We like to think of technology as something which is very recent – mobile devices, laptops, wearable devices and so on all shape what we think technology is. But of course, throughout history, technology has been used by humans in ever more ingenious ways to facilitate our needs and desires, from stones used as knives, to clocks for organising ourselves. In a sense, therefore, technology has always been an essential part of the human condition, defining the way in which we live our lives.
But what is less understood is that not only do we use technology to shape our world but that technology comes to shape us. As philosopher Alva Noe puts it, “Technologies organize our lives in ways that make it impossible to conceive of our lives in their absence; they make us what we are.”
This is something that is hard to spot when we are in the midst of change but we are able to see more clearly when we step back. So, for example, technology comes to define entire epochs of history – hence we talk about the Stone Age, Bronze Age, Iron Age, the Industrial Revolution all relating to the dominant technology of the era and the influence they had.[i]
Now consider the massive impact that individual cases of technology have had on the way in which we think about our world. The printing press moved us from an oral tradition to one where stories were shared, to one where we consumed knowledge individually, arguably ushering in an era of individualization. The telescope challenged the notion of humans at the center of the universe where our lives were dictated by God, instead encouraging a sense that our lives are determined by mathematical laws of nature. And clocks provided a standardisation to the way in which we organise our lives, becoming key to encouraging a sense of need for personal achievement and productivity.
It is clear that exploring the way in which technology shapes us is important if we are to understand consumer decision-making. Nicholas Carr has famously written about the way in which modern technology is reshaping this process, kicking off with his, now famous, question ‘Is Google making us stupid?’
So in what ways might this be happening now? A number of technology innovations are reshaping ‘consumer decision architecture’. Here are three examples:
Ratings & reviews: Never before have we had access to so much information from other people about the products and services that we are thinking of buying. This has meant that smaller challenger brands are now on a much more level playing field as consumers arguably are able to make much more objective decisions which are less influenced by brands’ marketing activities.
Platforms: We are increasingly moving to an environment where many successful brands (the obvious examples being Airbnb and Uber) are reshaping the demand side of the market by connecting buyers and sellers without any real assets of their own. Successful platforms enrich products or services with information as well as facilitating connectivity, creating a much easier experience for customers. The change to the consumer decision architecture here is that transparency and trust become a key part of the process built through developing positive, engaging experiences. So we are moving from an environment which is dominated by transactional relationship facilitated by advertising to a more services/relationship based bond between brands and consumers.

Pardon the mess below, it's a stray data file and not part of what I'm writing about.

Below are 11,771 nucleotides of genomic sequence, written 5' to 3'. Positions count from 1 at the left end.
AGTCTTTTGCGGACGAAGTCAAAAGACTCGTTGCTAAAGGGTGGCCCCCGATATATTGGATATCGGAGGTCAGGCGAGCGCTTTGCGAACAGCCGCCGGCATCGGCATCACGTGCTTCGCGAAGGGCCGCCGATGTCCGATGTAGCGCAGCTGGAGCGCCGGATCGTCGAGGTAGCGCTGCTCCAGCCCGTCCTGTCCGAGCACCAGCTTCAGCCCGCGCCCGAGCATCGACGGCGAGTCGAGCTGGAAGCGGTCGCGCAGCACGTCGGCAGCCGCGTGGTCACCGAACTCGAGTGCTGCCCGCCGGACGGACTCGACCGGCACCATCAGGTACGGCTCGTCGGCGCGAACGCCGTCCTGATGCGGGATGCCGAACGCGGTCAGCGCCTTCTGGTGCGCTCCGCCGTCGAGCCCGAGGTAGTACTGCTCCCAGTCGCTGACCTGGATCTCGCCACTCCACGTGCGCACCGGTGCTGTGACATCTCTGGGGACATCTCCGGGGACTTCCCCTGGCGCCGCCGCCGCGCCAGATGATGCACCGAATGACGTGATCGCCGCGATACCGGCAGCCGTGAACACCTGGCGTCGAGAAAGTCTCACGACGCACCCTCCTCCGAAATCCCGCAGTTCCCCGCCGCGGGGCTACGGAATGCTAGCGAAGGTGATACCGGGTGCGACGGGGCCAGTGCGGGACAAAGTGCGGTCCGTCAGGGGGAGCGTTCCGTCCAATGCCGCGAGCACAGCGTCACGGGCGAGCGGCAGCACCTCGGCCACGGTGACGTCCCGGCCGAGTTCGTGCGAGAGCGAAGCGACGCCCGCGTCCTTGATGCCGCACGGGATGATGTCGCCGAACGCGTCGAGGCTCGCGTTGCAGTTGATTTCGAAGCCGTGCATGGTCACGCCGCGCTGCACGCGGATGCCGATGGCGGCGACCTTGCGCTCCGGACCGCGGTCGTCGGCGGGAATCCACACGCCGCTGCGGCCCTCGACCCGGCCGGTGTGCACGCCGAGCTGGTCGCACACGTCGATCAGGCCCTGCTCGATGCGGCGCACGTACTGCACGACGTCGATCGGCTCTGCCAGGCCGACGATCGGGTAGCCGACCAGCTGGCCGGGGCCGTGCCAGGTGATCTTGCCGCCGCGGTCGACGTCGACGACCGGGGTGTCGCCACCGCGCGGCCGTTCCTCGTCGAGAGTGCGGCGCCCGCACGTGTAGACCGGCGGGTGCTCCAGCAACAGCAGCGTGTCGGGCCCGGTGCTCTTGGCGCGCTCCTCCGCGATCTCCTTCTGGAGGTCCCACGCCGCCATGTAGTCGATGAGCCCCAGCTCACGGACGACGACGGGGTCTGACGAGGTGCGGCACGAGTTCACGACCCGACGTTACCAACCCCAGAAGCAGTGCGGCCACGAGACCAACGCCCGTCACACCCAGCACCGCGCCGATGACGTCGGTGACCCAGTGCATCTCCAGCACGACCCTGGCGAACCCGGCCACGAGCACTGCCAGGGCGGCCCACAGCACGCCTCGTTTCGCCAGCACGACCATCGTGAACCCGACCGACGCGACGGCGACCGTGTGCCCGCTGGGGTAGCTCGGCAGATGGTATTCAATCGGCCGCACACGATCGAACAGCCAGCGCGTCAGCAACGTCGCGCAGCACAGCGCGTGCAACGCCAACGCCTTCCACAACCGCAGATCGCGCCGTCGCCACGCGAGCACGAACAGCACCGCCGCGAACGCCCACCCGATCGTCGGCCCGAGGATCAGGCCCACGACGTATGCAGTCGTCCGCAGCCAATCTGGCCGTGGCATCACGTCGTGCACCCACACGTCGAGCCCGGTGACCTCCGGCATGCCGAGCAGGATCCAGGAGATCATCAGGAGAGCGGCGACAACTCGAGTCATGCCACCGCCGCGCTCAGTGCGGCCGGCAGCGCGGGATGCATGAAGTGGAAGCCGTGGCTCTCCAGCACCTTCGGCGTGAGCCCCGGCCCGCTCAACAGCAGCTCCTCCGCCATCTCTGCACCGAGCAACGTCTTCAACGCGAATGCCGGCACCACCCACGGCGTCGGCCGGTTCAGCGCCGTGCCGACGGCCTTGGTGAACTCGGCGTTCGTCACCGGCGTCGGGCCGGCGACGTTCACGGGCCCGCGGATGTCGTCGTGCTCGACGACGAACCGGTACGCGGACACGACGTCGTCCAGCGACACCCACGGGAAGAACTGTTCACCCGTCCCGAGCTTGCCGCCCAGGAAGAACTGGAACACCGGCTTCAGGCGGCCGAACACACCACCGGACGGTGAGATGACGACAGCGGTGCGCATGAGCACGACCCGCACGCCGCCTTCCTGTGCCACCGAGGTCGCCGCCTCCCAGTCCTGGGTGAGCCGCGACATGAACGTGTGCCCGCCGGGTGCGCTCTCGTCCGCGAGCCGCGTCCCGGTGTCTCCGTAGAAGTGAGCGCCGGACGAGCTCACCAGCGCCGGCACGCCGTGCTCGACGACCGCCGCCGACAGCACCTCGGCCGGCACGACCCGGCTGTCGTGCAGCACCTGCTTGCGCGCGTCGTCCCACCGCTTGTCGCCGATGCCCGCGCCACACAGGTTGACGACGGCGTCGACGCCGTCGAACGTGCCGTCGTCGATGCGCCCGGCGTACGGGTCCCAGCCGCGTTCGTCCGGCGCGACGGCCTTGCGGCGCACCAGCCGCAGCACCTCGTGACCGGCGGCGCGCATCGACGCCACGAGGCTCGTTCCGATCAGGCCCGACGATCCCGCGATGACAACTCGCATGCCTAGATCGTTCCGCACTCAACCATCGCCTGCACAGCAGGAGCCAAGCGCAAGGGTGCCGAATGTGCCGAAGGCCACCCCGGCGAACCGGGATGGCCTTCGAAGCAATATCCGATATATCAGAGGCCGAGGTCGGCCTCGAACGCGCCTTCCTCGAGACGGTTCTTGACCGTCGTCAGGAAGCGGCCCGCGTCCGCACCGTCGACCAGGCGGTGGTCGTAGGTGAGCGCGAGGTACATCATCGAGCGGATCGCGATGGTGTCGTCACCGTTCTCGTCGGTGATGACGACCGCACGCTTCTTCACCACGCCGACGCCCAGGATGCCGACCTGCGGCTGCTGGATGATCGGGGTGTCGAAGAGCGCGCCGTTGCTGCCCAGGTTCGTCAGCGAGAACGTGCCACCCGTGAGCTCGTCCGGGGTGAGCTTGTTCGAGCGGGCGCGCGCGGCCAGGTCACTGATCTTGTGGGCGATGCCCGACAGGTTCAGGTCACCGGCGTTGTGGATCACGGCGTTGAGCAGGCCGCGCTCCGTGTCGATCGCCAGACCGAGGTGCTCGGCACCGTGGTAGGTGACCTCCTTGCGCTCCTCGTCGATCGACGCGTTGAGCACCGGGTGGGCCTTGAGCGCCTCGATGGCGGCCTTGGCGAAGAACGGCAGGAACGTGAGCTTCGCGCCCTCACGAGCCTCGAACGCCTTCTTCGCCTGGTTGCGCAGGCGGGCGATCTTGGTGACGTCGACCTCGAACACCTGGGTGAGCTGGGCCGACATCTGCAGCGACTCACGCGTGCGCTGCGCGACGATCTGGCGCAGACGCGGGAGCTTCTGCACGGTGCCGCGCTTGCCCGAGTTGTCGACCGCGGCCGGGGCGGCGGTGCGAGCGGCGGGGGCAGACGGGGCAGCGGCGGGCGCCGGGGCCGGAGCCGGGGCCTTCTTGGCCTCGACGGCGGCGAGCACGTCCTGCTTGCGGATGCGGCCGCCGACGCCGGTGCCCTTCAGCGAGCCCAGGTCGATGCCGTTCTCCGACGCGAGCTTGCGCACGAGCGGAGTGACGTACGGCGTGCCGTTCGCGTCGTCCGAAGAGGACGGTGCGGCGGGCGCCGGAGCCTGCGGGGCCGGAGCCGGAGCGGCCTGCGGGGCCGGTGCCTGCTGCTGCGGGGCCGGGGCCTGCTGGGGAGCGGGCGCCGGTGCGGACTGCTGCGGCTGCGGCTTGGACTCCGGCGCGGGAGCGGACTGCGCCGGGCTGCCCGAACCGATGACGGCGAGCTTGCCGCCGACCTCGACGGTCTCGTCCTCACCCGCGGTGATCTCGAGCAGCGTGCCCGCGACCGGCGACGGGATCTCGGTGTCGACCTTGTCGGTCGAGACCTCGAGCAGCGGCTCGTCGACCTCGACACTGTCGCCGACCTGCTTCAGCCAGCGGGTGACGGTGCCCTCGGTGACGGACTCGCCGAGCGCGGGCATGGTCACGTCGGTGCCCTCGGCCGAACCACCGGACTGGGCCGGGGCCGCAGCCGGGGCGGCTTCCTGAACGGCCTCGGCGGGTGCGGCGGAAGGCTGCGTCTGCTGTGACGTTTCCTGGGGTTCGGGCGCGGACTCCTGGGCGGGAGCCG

Delivery services: Although there has always been home delivery, technology has meant that this has recently exploded to include much wider range of consumable goods delivered much faster. So we can now enjoy everything from ice-cream and a burger through to cigars and bourbon. This is changing the consumer decision architecture as we can now more easily capitalise on our passing emotions; getting them fulfilled is simply a click away. So our emotional states are becoming a much stronger driver of behaviour for a whole range of new consumption opportunities.
These examples hopefully give a sense of the way in which technology is not simply a means to an end, but start to subtly shape our expectations of how we live our lives. The effect of these trends is that we are seeing consumers becoming much tougher in their purchase decisions, less influenced by marketing messages in many categories. Trust is rapidly becoming a key differentiator for brands as a means of developing profitable long-term relationships. We expect to be able to satisfy our desires quickly and efficiently. These just scratch the surface – as technology becomes an integral part of our lives, so we imperceptibly change in a myriad of ways.
For brands to succeed, it is therefore important to understand how technology is itself shaping consumer decision-making in these ways. Marshall McLuhan observed this long ago when he said that ‘The Medium is the Message’. As brands continue to digitally transform their businesses it is all too easy for brands to forget that consumer psychology is also transformed in the process. To reap the rewards of the technology, behavioural science needs to be an integral part of the very same investment.
By Colin Strong
[i] For more discussion on this have a read of Neil Postman’s book, ‘Technopoly: The surrender of culture to technology’. Published by Vintage in 1993.